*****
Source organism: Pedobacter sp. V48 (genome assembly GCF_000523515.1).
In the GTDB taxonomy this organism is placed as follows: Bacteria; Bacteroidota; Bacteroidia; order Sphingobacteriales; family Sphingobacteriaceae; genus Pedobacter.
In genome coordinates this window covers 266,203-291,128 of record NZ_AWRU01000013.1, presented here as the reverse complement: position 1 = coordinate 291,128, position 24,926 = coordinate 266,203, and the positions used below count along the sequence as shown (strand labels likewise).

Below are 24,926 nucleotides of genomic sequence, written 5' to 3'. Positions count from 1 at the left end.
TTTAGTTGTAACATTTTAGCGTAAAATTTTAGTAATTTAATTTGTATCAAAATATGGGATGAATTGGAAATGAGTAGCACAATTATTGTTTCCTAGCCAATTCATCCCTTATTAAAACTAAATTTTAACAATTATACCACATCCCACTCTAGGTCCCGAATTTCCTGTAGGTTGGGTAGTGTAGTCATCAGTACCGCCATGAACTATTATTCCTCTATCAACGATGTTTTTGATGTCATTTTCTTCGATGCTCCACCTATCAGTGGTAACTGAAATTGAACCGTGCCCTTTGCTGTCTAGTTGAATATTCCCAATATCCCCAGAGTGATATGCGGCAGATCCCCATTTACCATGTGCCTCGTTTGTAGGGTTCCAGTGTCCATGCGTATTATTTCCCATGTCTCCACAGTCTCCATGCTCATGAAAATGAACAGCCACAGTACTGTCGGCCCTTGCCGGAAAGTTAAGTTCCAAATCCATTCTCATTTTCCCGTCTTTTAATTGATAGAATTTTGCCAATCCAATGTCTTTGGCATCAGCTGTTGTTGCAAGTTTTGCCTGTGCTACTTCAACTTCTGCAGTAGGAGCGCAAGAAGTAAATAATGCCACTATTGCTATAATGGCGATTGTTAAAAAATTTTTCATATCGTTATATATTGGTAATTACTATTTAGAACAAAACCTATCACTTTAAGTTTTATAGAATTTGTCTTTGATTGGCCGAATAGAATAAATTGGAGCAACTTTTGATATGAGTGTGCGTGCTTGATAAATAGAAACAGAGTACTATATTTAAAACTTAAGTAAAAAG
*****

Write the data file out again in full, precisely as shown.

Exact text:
Source organism: Pedobacter sp. V48 (genome assembly GCF_000523515.1).
In the GTDB taxonomy this organism is placed as follows: Bacteria; Bacteroidota; Bacteroidia; order Sphingobacteriales; family Sphingobacteriaceae; genus Pedobacter.
In genome coordinates this window covers 266,203-291,128 of record NZ_AWRU01000013.1, presented here as the reverse complement: position 1 = coordinate 291,128, position 24,926 = coordinate 266,203, and the positions used below count along the sequence as shown (strand labels likewise).

Below are 24,926 nucleotides of genomic sequence, written 5' to 3'. Positions count from 1 at the left end.
TTTAGTTGTAACATTTTAGCGTAAAATTTTAGTAATTTAATTTGTATCAAAATATGGGATGAATTGGAAATGAGTAGCACAATTATTGTTTCCTAGCCAATTCATCCCTTATTAAAACTAAATTTTAACAATTATACCACATCCCACTCTAGGTCCCGAATTTCCTGTAGGTTGGGTAGTGTAGTCATCAGTACCGCCATGAACTATTATTCCTCTATCAACGATGTTTTTGATGTCATTTTCTTCGATGCTCCACCTATCAGTGGTAACTGAAATTGAACCGTGCCCTTTGCTGTCTAGTTGAATATTCCCAATATCCCCAGAGTGATATGCGGCAGATCCCCATTTACCATGTGCCTCGTTTGTAGGGTTCCAGTGTCCATGCGTATTATTTCCCATGTCTCCACAGTCTCCATGCTCATGAAAATGAACAGCCACAGTACTGTCGGCCCTTGCCGGAAAGTTAAGTTCCAAATCCATTCTCATTTTCCCGTCTTTTAATTGATAGAATTTTGCCAATCCAATGTCTTTGGCATCAGCTGTTGTTGCAAGTTTTGCCTGTGCTACTTCAACTTCTGCAGTAGGAGCGCAAGAAGTAAATAATGCCACTATTGCTATAATGGCGATTGTTAAAAAATTTTTCATATCGTTATATATTGGTAATTACTATTTAGAACAAAACCTATCACTTTAAGTTTTATAGAATTTGTCTTTGATTGGCCGAATAGAATAAATTGGAGCAACTTTTGATATGAGTGTGCGTGCTTGATAAATAGAAACAGAGTACTATATTTAAAACTTAAGTAAAAAG